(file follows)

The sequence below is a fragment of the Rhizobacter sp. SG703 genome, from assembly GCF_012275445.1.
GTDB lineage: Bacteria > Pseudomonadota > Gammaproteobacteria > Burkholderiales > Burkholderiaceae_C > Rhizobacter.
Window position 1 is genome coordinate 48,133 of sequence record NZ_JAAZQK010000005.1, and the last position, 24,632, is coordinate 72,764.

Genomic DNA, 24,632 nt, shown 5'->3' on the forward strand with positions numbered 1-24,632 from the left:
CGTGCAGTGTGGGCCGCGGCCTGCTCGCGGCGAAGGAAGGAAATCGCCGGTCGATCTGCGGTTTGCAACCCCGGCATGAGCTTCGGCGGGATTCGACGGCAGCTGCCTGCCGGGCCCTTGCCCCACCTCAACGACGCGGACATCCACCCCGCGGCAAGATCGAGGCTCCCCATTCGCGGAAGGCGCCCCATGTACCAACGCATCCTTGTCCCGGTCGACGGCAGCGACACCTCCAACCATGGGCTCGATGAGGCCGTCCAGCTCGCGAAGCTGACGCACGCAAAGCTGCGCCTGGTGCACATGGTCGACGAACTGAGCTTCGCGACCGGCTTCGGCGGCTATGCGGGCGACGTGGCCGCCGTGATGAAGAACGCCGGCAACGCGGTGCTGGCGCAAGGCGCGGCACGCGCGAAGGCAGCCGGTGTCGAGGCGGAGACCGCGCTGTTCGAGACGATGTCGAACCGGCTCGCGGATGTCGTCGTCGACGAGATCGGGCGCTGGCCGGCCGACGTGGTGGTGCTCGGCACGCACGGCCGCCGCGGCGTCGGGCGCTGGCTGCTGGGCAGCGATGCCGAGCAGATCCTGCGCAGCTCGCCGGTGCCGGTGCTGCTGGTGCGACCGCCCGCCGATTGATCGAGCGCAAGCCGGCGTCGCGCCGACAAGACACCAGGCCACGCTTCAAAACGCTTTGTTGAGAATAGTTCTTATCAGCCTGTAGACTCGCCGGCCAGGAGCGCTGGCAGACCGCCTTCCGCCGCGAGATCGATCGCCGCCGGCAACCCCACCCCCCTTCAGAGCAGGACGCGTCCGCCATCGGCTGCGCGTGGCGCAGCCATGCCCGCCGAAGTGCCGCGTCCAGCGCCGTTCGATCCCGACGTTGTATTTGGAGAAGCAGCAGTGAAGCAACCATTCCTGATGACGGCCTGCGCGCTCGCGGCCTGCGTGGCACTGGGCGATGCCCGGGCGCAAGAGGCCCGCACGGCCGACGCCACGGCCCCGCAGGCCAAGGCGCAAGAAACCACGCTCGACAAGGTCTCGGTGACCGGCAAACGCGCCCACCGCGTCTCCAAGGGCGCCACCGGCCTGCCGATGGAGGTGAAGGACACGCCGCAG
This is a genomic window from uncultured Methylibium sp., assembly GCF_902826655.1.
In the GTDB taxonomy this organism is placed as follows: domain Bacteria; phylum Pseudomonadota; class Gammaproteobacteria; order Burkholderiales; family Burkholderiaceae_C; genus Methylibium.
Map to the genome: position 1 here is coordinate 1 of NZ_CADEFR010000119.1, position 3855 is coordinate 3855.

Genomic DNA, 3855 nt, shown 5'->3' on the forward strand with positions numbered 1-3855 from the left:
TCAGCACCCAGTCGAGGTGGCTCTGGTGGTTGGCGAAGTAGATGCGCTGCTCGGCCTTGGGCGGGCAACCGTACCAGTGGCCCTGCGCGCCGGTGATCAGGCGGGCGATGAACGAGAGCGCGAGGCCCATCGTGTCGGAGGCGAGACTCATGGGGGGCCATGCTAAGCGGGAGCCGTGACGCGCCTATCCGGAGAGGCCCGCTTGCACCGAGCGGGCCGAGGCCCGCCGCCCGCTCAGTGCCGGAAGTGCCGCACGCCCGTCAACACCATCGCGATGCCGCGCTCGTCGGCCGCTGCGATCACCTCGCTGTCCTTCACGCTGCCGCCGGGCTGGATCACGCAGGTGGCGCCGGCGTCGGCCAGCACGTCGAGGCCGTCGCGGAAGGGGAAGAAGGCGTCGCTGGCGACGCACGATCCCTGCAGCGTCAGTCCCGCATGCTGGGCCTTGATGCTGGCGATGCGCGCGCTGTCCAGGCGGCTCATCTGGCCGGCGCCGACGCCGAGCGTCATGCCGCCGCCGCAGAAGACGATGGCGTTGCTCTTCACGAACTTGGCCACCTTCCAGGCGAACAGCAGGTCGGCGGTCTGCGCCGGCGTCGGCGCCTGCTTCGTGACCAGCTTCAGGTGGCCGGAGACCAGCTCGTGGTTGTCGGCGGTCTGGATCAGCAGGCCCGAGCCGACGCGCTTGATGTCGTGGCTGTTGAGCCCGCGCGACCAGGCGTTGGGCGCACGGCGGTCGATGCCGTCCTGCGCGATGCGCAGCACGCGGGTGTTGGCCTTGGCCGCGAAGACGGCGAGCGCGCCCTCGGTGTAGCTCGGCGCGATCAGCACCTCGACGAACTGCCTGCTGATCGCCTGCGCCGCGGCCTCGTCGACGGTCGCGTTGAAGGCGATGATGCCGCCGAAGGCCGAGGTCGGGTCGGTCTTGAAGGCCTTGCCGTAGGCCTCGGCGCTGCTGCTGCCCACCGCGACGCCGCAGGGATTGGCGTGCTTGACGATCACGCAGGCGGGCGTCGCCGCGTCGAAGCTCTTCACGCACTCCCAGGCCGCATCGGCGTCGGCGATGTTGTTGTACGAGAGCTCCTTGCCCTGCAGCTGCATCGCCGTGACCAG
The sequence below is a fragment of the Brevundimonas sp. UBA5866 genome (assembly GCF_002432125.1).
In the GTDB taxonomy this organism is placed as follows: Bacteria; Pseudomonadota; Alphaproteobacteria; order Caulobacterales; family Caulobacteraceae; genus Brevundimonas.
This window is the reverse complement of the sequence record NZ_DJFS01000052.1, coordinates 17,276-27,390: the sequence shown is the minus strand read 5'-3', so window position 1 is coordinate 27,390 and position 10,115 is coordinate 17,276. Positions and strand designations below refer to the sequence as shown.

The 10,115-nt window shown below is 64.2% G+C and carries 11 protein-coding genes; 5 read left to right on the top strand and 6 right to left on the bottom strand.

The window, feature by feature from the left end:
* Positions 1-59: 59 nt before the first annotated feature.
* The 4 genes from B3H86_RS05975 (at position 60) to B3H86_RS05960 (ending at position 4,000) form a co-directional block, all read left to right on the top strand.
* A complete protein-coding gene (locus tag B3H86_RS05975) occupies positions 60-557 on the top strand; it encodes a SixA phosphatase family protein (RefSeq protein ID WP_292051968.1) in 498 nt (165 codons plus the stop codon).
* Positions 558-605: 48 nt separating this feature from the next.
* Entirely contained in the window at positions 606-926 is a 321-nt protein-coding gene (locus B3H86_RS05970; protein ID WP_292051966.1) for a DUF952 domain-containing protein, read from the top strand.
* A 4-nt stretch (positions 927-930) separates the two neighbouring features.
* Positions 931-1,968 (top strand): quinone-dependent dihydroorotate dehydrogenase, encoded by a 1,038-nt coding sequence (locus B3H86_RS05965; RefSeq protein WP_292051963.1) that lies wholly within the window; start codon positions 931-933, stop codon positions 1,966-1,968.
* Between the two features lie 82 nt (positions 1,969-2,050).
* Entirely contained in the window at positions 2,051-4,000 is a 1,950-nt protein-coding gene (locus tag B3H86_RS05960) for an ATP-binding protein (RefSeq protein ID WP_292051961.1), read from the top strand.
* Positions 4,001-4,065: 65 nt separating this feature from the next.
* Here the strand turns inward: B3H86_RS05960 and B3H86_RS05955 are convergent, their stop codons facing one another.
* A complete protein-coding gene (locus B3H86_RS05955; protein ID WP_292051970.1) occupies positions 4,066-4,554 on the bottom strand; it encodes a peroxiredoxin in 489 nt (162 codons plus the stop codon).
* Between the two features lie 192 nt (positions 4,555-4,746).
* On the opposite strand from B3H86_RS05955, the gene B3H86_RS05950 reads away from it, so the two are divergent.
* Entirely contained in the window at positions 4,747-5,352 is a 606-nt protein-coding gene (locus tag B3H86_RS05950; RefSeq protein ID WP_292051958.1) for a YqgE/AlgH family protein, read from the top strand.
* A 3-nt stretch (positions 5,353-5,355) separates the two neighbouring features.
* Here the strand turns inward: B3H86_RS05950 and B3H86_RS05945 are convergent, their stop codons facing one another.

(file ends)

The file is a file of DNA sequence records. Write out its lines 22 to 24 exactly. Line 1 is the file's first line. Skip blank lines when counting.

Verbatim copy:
* Positions 931-1,968 (top strand): quinone-dependent dihydroorotate dehydrogenase, encoded by a 1,038-nt coding sequence (locus B3H86_RS05965; RefSeq protein WP_292051963.1) that lies wholly within the window; start codon positions 931-933, stop codon positions 1,966-1,968.
* Between the two features lie 82 nt (positions 1,969-2,050).
* Entirely contained in the window at positions 2,051-4,000 is a 1,950-nt protein-coding gene (locus tag B3H86_RS05960) for an ATP-binding protein (RefSeq protein ID WP_292051961.1), read from the top strand.